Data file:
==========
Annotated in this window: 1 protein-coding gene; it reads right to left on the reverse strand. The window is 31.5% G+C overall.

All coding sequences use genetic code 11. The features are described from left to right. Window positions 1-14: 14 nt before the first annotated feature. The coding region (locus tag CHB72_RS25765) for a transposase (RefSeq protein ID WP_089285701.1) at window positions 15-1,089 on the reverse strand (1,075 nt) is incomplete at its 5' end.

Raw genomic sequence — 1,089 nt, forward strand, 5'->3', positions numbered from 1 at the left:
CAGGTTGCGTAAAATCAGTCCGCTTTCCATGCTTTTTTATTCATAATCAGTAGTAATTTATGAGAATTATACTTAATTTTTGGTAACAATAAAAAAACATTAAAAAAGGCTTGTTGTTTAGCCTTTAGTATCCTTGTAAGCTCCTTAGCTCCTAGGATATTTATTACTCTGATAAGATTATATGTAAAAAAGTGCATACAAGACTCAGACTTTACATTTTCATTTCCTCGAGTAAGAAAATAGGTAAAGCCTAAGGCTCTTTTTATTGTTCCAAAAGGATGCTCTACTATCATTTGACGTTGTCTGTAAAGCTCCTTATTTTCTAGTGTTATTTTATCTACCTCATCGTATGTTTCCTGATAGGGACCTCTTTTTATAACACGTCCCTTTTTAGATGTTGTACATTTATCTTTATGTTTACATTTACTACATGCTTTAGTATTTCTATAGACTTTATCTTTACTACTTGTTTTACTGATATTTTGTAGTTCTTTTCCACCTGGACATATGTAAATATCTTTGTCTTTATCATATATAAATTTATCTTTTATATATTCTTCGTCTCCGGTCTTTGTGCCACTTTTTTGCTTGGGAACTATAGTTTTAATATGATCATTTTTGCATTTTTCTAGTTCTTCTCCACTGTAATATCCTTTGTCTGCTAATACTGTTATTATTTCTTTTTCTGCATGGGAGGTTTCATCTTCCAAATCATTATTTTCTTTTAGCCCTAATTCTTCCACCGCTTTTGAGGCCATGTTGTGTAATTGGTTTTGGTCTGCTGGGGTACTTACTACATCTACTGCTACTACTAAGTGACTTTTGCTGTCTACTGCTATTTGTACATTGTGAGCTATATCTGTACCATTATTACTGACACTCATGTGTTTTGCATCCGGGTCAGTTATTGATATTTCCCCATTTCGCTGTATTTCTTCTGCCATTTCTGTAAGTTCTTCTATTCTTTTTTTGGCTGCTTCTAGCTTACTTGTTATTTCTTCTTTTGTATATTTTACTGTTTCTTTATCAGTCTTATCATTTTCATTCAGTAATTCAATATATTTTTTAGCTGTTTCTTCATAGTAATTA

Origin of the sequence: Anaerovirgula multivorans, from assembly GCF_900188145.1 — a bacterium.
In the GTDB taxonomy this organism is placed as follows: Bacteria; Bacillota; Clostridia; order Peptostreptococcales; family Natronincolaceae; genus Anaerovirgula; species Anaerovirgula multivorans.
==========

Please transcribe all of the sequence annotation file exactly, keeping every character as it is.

Annotated in this window: 1 protein-coding gene; it reads right to left on the reverse strand. The window is 31.5% G+C overall.

All coding sequences use genetic code 11. The features are described from left to right. Window positions 1-14: 14 nt before the first annotated feature. The coding region (locus tag CHB72_RS25765) for a transposase (RefSeq protein ID WP_089285701.1) at window positions 15-1,089 on the reverse strand (1,075 nt) is incomplete at its 5' end.

Raw genomic sequence — 1,089 nt, forward strand, 5'->3', positions numbered from 1 at the left:
CAGGTTGCGTAAAATCAGTCCGCTTTCCATGCTTTTTTATTCATAATCAGTAGTAATTTATGAGAATTATACTTAATTTTTGGTAACAATAAAAAAACATTAAAAAAGGCTTGTTGTTTAGCCTTTAGTATCCTTGTAAGCTCCTTAGCTCCTAGGATATTTATTACTCTGATAAGATTATATGTAAAAAAGTGCATACAAGACTCAGACTTTACATTTTCATTTCCTCGAGTAAGAAAATAGGTAAAGCCTAAGGCTCTTTTTATTGTTCCAAAAGGATGCTCTACTATCATTTGACGTTGTCTGTAAAGCTCCTTATTTTCTAGTGTTATTTTATCTACCTCATCGTATGTTTCCTGATAGGGACCTCTTTTTATAACACGTCCCTTTTTAGATGTTGTACATTTATCTTTATGTTTACATTTACTACATGCTTTAGTATTTCTATAGACTTTATCTTTACTACTTGTTTTACTGATATTTTGTAGTTCTTTTCCACCTGGACATATGTAAATATCTTTGTCTTTATCATATATAAATTTATCTTTTATATATTCTTCGTCTCCGGTCTTTGTGCCACTTTTTTGCTTGGGAACTATAGTTTTAATATGATCATTTTTGCATTTTTCTAGTTCTTCTCCACTGTAATATCCTTTGTCTGCTAATACTGTTATTATTTCTTTTTCTGCATGGGAGGTTTCATCTTCCAAATCATTATTTTCTTTTAGCCCTAATTCTTCCACCGCTTTTGAGGCCATGTTGTGTAATTGGTTTTGGTCTGCTGGGGTACTTACTACATCTACTGCTACTACTAAGTGACTTTTGCTGTCTACTGCTATTTGTACATTGTGAGCTATATCTGTACCATTATTACTGACACTCATGTGTTTTGCATCCGGGTCAGTTATTGATATTTCCCCATTTCGCTGTATTTCTTCTGCCATTTCTGTAAGTTCTTCTATTCTTTTTTTGGCTGCTTCTAGCTTACTTGTTATTTCTTCTTTTGTATATTTTACTGTTTCTTTATCAGTCTTATCATTTTCATTCAGTAATTCAATATATTTTTTAGCTGTTTCTTCATAGTAATTA

Origin of the sequence: Anaerovirgula multivorans, from assembly GCF_900188145.1 — a bacterium.
In the GTDB taxonomy this organism is placed as follows: Bacteria; Bacillota; Clostridia; order Peptostreptococcales; family Natronincolaceae; genus Anaerovirgula; species Anaerovirgula multivorans.